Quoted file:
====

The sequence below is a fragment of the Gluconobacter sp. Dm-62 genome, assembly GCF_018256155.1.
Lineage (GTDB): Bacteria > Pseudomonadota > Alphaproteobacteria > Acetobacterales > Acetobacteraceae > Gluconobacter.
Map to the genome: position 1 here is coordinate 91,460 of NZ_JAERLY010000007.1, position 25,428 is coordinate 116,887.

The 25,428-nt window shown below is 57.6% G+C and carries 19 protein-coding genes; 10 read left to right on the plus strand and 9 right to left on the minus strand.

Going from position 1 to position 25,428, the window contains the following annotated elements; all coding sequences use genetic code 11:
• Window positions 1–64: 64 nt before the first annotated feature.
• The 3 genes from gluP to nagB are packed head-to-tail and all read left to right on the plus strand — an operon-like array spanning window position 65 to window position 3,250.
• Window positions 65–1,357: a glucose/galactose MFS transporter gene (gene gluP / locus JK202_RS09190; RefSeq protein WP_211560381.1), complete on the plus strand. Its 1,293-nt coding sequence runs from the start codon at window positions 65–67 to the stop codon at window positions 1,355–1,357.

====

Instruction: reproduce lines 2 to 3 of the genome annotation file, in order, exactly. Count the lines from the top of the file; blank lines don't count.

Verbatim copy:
Lineage (GTDB): Bacteria > Pseudomonadota > Alphaproteobacteria > Acetobacterales > Acetobacteraceae > Gluconobacter.
Map to the genome: position 1 here is coordinate 91,460 of NZ_JAERLY010000007.1, position 25,428 is coordinate 116,887.